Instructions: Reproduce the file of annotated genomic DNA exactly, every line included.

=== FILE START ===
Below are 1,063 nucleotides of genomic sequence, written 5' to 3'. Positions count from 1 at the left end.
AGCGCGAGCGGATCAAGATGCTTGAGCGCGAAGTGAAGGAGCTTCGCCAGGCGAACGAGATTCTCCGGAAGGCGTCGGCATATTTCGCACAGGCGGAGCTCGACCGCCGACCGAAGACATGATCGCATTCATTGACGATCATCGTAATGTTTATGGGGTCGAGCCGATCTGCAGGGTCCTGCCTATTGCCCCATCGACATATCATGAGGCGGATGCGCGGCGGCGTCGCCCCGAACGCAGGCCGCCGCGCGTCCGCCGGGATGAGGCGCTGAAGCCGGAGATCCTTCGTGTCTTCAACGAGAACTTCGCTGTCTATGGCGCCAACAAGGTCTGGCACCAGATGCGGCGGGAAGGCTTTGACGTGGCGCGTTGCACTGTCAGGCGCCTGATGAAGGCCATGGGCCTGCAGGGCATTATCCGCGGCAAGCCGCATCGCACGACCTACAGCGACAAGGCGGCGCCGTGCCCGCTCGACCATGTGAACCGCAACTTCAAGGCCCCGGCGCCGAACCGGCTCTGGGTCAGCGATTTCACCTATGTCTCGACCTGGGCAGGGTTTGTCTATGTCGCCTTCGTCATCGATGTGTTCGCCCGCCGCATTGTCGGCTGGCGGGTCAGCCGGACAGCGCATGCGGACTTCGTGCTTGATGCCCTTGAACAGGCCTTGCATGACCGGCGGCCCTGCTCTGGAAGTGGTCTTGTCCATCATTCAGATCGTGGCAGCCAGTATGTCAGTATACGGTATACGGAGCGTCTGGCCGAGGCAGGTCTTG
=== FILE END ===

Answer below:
Below are 1,063 nucleotides of genomic sequence, written 5' to 3'. Positions count from 1 at the left end.
AGCGCGAGCGGATCAAGATGCTTGAGCGCGAAGTGAAGGAGCTTCGCCAGGCGAACGAGATTCTCCGGAAGGCGTCGGCATATTTCGCACAGGCGGAGCTCGACCGCCGACCGAAGACATGATCGCATTCATTGACGATCATCGTAATGTTTATGGGGTCGAGCCGATCTGCAGGGTCCTGCCTATTGCCCCATCGACATATCATGAGGCGGATGCGCGGCGGCGTCGCCCCGAACGCAGGCCGCCGCGCGTCCGCCGGGATGAGGCGCTGAAGCCGGAGATCCTTCGTGTCTTCAACGAGAACTTCGCTGTCTATGGCGCCAACAAGGTCTGGCACCAGATGCGGCGGGAAGGCTTTGACGTGGCGCGTTGCACTGTCAGGCGCCTGATGAAGGCCATGGGCCTGCAGGGCATTATCCGCGGCAAGCCGCATCGCACGACCTACAGCGACAAGGCGGCGCCGTGCCCGCTCGACCATGTGAACCGCAACTTCAAGGCCCCGGCGCCGAACCGGCTCTGGGTCAGCGATTTCACCTATGTCTCGACCTGGGCAGGGTTTGTCTATGTCGCCTTCGTCATCGATGTGTTCGCCCGCCGCATTGTCGGCTGGCGGGTCAGCCGGACAGCGCATGCGGACTTCGTGCTTGATGCCCTTGAACAGGCCTTGCATGACCGGCGGCCCTGCTCTGGAAGTGGTCTTGTCCATCATTCAGATCGTGGCAGCCAGTATGTCAGTATACGGTATACGGAGCGTCTGGCCGAGGCAGGTCTTG